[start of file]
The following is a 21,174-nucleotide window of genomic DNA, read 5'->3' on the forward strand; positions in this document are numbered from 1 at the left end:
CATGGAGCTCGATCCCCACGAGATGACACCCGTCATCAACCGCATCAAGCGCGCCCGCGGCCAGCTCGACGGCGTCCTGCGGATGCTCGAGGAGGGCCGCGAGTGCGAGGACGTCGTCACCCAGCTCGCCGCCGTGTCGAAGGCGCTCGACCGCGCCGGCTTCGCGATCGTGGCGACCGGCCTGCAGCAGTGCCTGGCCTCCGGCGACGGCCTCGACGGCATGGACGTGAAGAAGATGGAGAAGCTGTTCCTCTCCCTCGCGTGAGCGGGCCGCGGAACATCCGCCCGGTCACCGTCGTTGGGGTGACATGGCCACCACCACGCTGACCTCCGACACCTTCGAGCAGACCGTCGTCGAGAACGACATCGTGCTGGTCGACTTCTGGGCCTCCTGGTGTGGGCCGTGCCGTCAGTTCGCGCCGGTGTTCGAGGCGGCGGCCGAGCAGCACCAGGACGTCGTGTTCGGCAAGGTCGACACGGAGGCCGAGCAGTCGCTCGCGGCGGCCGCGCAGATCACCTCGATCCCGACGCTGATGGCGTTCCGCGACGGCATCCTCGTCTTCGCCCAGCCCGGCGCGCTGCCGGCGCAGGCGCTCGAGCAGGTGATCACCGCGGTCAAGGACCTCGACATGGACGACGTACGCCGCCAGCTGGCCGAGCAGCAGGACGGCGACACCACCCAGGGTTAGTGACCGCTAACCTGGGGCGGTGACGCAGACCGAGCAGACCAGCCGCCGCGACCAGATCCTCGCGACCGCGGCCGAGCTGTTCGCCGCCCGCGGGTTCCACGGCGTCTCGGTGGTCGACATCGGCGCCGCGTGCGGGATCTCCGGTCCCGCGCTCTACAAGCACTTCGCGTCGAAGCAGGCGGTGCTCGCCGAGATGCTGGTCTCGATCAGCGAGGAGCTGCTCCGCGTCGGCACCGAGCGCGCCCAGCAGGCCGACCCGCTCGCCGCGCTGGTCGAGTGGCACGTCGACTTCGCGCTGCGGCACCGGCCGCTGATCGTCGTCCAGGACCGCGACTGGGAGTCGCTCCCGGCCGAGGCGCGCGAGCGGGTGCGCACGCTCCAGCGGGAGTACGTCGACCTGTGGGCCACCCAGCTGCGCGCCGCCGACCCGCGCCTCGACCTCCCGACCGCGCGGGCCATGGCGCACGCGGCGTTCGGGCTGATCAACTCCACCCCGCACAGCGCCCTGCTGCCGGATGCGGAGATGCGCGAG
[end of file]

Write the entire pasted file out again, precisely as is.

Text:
The following is a 21,174-nucleotide window of genomic DNA, read 5'->3' on the forward strand; positions in this document are numbered from 1 at the left end:
CATGGAGCTCGATCCCCACGAGATGACACCCGTCATCAACCGCATCAAGCGCGCCCGCGGCCAGCTCGACGGCGTCCTGCGGATGCTCGAGGAGGGCCGCGAGTGCGAGGACGTCGTCACCCAGCTCGCCGCCGTGTCGAAGGCGCTCGACCGCGCCGGCTTCGCGATCGTGGCGACCGGCCTGCAGCAGTGCCTGGCCTCCGGCGACGGCCTCGACGGCATGGACGTGAAGAAGATGGAGAAGCTGTTCCTCTCCCTCGCGTGAGCGGGCCGCGGAACATCCGCCCGGTCACCGTCGTTGGGGTGACATGGCCACCACCACGCTGACCTCCGACACCTTCGAGCAGACCGTCGTCGAGAACGACATCGTGCTGGTCGACTTCTGGGCCTCCTGGTGTGGGCCGTGCCGTCAGTTCGCGCCGGTGTTCGAGGCGGCGGCCGAGCAGCACCAGGACGTCGTGTTCGGCAAGGTCGACACGGAGGCCGAGCAGTCGCTCGCGGCGGCCGCGCAGATCACCTCGATCCCGACGCTGATGGCGTTCCGCGACGGCATCCTCGTCTTCGCCCAGCCCGGCGCGCTGCCGGCGCAGGCGCTCGAGCAGGTGATCACCGCGGTCAAGGACCTCGACATGGACGACGTACGCCGCCAGCTGGCCGAGCAGCAGGACGGCGACACCACCCAGGGTTAGTGACCGCTAACCTGGGGCGGTGACGCAGACCGAGCAGACCAGCCGCCGCGACCAGATCCTCGCGACCGCGGCCGAGCTGTTCGCCGCCCGCGGGTTCCACGGCGTCTCGGTGGTCGACATCGGCGCCGCGTGCGGGATCTCCGGTCCCGCGCTCTACAAGCACTTCGCGTCGAAGCAGGCGGTGCTCGCCGAGATGCTGGTCTCGATCAGCGAGGAGCTGCTCCGCGTCGGCACCGAGCGCGCCCAGCAGGCCGACCCGCTCGCCGCGCTGGTCGAGTGGCACGTCGACTTCGCGCTGCGGCACCGGCCGCTGATCGTCGTCCAGGACCGCGACTGGGAGTCGCTCCCGGCCGAGGCGCGCGAGCGGGTGCGCACGCTCCAGCGGGAGTACGTCGACCTGTGGGCCACCCAGCTGCGCGCCGCCGACCCGCGCCTCGACCTCCCGACCGCGCGGGCCATGGCGCACGCGGCGTTCGGGCTGATCAACTCCACCCCGCACAGCGCCCTGCTGCCGGATGCGGAGATGCGCGAG